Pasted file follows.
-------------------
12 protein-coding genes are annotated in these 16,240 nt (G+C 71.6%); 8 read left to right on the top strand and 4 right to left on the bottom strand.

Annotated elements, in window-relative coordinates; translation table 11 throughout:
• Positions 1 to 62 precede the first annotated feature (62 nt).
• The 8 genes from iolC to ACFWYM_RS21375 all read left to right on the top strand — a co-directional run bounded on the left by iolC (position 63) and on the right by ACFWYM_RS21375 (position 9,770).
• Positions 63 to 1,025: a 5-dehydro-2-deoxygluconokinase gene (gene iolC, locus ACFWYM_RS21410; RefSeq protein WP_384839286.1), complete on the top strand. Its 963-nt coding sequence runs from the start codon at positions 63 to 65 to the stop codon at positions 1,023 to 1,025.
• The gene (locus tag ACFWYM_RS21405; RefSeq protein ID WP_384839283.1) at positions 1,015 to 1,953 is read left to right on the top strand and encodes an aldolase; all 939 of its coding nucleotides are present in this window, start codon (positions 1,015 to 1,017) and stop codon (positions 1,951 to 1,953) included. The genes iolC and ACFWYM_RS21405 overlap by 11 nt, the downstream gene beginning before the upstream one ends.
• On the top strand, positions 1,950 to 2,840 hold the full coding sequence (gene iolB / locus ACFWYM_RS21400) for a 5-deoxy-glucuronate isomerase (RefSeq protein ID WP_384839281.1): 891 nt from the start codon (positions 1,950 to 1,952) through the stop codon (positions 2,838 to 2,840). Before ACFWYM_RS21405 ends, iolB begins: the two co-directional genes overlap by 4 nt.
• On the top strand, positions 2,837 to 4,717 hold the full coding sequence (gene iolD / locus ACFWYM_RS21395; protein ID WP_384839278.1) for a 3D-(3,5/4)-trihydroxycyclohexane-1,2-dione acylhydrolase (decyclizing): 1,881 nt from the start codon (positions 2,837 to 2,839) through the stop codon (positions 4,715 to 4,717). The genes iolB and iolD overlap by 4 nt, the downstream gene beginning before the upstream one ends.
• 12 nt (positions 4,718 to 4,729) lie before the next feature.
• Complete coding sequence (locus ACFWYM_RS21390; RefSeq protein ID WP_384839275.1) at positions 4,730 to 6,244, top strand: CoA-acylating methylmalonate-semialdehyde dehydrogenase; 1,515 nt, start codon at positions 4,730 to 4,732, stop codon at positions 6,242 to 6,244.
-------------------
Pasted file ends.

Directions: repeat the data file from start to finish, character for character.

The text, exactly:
12 protein-coding genes are annotated in these 16,240 nt (G+C 71.6%); 8 read left to right on the top strand and 4 right to left on the bottom strand.

Annotated elements, in window-relative coordinates; translation table 11 throughout:
• Positions 1 to 62 precede the first annotated feature (62 nt).
• The 8 genes from iolC to ACFWYM_RS21375 all read left to right on the top strand — a co-directional run bounded on the left by iolC (position 63) and on the right by ACFWYM_RS21375 (position 9,770).
• Positions 63 to 1,025: a 5-dehydro-2-deoxygluconokinase gene (gene iolC, locus ACFWYM_RS21410; RefSeq protein WP_384839286.1), complete on the top strand. Its 963-nt coding sequence runs from the start codon at positions 63 to 65 to the stop codon at positions 1,023 to 1,025.
• The gene (locus tag ACFWYM_RS21405; RefSeq protein ID WP_384839283.1) at positions 1,015 to 1,953 is read left to right on the top strand and encodes an aldolase; all 939 of its coding nucleotides are present in this window, start codon (positions 1,015 to 1,017) and stop codon (positions 1,951 to 1,953) included. The genes iolC and ACFWYM_RS21405 overlap by 11 nt, the downstream gene beginning before the upstream one ends.
• On the top strand, positions 1,950 to 2,840 hold the full coding sequence (gene iolB / locus ACFWYM_RS21400) for a 5-deoxy-glucuronate isomerase (RefSeq protein ID WP_384839281.1): 891 nt from the start codon (positions 1,950 to 1,952) through the stop codon (positions 2,838 to 2,840). Before ACFWYM_RS21405 ends, iolB begins: the two co-directional genes overlap by 4 nt.
• On the top strand, positions 2,837 to 4,717 hold the full coding sequence (gene iolD / locus ACFWYM_RS21395; protein ID WP_384839278.1) for a 3D-(3,5/4)-trihydroxycyclohexane-1,2-dione acylhydrolase (decyclizing): 1,881 nt from the start codon (positions 2,837 to 2,839) through the stop codon (positions 4,715 to 4,717). The genes iolB and iolD overlap by 4 nt, the downstream gene beginning before the upstream one ends.
• 12 nt (positions 4,718 to 4,729) lie before the next feature.
• Complete coding sequence (locus ACFWYM_RS21390; RefSeq protein ID WP_384839275.1) at positions 4,730 to 6,244, top strand: CoA-acylating methylmalonate-semialdehyde dehydrogenase; 1,515 nt, start codon at positions 4,730 to 4,732, stop codon at positions 6,242 to 6,244.